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Water Conservation Tips from Rain Bird

Irrigating Trees - Part 1

Having a few trees in your yard is more than just a great way to beautify your landscape.  Trees also provide shade which helps keep your yard cool, so your lawn, plants and flowers need less watering.

Trees are frequently overlooked when planning an irrigation system.  It is a common misconception that tree roots will naturally “grow towards water.” On the contrary, tree roots do not grow through dry soil.  They require proper watering that encourages roots to grow deep and spread out to provide a sturdy base for the tree.

Here are a few irrigation tips to help keep your trees healthy and vibrant:

  1. In general, trees should be watered enough to penetrate the soil to a depth of at least 18 inches. The type of tree and the season will determine your watering schedule.  Check with a professional landscaper if you're unsure how much water the trees in your landscape require.
  2. Proper watering of new trees is very important, especially during the first year after planting. New trees require more water at the base than established trees, since new trees have not yet spread their roots out into the surrounding soil.  If you have just planted a new tree, you should completely soak the root ball and the area beneath the canopy when you water.  Make a basin by mounding up a ring of dirt around the tree to help direct water towards the root ball.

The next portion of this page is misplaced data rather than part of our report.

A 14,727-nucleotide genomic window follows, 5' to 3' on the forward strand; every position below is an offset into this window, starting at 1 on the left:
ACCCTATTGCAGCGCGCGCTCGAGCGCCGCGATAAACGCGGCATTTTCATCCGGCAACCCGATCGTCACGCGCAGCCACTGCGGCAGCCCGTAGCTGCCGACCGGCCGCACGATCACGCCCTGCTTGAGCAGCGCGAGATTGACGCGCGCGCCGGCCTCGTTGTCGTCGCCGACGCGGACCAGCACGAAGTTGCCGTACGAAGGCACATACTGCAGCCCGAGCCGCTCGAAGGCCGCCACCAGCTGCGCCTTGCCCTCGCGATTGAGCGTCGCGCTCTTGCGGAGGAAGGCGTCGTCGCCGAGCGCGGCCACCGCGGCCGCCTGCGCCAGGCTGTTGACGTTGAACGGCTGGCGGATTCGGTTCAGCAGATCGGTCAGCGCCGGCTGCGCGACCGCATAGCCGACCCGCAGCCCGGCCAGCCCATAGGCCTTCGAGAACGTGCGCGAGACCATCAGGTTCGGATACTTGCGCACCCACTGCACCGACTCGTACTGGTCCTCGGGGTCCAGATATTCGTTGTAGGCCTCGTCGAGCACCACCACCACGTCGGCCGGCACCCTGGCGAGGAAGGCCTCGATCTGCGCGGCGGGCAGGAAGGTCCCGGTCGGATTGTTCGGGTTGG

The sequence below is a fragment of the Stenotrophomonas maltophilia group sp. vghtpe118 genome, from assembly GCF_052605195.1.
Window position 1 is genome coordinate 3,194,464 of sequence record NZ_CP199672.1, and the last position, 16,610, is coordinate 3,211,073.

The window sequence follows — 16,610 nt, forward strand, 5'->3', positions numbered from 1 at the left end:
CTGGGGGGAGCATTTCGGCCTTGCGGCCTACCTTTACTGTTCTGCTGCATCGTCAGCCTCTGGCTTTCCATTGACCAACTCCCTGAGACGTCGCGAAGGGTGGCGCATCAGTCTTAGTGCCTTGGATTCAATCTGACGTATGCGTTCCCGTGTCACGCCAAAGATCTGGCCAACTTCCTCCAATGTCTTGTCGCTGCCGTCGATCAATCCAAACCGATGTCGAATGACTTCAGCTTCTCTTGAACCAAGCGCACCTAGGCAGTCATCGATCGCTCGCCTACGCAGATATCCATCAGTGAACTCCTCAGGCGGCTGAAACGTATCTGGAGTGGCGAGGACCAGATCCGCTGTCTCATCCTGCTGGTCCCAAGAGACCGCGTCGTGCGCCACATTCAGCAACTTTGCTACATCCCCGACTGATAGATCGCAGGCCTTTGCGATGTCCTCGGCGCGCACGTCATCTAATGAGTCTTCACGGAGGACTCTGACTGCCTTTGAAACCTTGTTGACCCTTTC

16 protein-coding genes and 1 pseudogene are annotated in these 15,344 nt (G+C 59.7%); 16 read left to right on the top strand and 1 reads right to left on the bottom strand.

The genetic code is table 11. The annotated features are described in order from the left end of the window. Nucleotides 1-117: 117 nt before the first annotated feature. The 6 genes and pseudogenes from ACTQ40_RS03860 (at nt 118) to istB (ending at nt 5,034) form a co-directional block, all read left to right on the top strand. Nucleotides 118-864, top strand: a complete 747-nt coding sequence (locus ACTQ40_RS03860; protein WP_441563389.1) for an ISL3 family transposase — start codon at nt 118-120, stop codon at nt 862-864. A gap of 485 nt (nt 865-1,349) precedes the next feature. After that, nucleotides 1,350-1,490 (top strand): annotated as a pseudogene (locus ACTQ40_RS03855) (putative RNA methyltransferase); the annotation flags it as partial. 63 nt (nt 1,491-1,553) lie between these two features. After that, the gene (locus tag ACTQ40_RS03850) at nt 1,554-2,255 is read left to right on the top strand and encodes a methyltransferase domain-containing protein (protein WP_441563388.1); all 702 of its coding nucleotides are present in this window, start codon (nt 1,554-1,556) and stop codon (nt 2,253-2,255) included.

3. Unlike newly planted grass, trees should be watered for longer periods of time, but the watering should occur less frequently.   The longer soaking will reach deeper into the soil which encourages a deeper, drought-resistant root zone. 
  4. It is important to remember that too much water can kill a tree as easily as too little water.  Overwatering prevents tree roots from getting the oxygen they need to stay healthy.  Make sure the root area is moist, but do not let the tree stand in water for more than a couple of hours before it soaks in.  If you have heavy clay soil, mix some coarse compost into the soil, or raise the area to improve drainage.
  5. For established and mature trees, proper irrigation continues to be important.  As a tree matures, you should stop watering directly onto the base of the tree and expand the watering zone out around the tree.   One way to effectively meet a tree’s watering needs is to use drip irrigation around the tree reaching out as far as the canopy.   By expanding the irrigation in a loop around the tree, you will be encouraging the tree to develop an expansive and healthy root system.